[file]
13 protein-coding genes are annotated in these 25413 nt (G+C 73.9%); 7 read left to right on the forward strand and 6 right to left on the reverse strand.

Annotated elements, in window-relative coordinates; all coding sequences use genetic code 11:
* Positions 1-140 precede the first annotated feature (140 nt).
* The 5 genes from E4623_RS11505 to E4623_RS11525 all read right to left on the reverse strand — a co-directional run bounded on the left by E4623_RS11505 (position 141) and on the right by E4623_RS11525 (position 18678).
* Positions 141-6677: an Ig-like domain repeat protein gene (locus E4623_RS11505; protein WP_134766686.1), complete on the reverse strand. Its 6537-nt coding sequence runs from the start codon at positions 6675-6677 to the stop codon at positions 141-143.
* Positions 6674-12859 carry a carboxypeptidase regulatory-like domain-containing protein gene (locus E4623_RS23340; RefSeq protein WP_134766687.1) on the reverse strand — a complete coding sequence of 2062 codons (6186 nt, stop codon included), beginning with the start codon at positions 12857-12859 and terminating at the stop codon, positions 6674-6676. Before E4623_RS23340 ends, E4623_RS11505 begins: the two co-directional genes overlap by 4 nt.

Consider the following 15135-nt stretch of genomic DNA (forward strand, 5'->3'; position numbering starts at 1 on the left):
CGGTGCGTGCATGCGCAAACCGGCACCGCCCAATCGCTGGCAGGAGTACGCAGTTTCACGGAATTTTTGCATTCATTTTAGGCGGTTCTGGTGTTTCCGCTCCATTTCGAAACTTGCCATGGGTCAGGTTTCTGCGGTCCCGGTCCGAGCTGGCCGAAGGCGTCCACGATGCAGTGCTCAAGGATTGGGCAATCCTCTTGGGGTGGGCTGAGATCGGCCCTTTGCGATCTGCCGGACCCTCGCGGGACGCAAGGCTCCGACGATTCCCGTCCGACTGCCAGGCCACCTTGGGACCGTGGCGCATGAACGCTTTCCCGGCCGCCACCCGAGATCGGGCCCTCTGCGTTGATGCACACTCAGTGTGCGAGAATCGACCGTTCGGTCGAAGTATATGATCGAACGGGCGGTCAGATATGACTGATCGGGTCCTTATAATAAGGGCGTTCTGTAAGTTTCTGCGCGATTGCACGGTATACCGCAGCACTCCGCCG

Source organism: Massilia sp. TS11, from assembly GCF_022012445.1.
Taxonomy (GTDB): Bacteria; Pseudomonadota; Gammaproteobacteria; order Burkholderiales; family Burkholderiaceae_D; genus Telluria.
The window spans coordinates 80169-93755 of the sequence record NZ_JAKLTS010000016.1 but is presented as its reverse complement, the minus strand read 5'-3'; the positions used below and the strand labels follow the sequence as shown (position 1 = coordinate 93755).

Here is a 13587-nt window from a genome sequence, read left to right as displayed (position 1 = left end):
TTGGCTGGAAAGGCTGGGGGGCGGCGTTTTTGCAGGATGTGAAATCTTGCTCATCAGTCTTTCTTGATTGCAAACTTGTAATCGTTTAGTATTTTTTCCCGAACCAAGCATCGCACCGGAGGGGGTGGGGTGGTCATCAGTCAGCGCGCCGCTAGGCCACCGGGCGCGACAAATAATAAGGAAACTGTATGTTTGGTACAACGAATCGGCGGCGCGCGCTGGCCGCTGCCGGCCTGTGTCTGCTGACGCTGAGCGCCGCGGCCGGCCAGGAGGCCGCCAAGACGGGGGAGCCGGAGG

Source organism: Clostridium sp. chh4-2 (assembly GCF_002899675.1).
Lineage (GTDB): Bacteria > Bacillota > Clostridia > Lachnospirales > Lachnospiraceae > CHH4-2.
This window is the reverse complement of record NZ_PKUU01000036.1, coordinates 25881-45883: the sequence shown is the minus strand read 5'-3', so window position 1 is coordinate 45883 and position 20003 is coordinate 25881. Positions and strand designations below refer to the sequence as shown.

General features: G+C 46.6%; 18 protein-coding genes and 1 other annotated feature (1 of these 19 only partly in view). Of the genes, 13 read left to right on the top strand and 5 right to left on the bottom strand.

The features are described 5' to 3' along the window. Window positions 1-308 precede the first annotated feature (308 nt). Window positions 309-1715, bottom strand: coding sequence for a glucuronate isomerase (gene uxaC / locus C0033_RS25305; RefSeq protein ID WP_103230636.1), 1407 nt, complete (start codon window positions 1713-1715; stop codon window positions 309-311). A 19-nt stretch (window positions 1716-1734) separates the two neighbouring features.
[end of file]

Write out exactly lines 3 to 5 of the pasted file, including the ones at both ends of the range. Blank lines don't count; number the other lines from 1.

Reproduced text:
* Positions 1-140 precede the first annotated feature (140 nt).
* The 5 genes from E4623_RS11505 to E4623_RS11525 all read right to left on the reverse strand — a co-directional run bounded on the left by E4623_RS11505 (position 141) and on the right by E4623_RS11525 (position 18678).
* Positions 141-6677: an Ig-like domain repeat protein gene (locus E4623_RS11505; protein WP_134766686.1), complete on the reverse strand. Its 6537-nt coding sequence runs from the start codon at positions 6675-6677 to the stop codon at positions 141-143.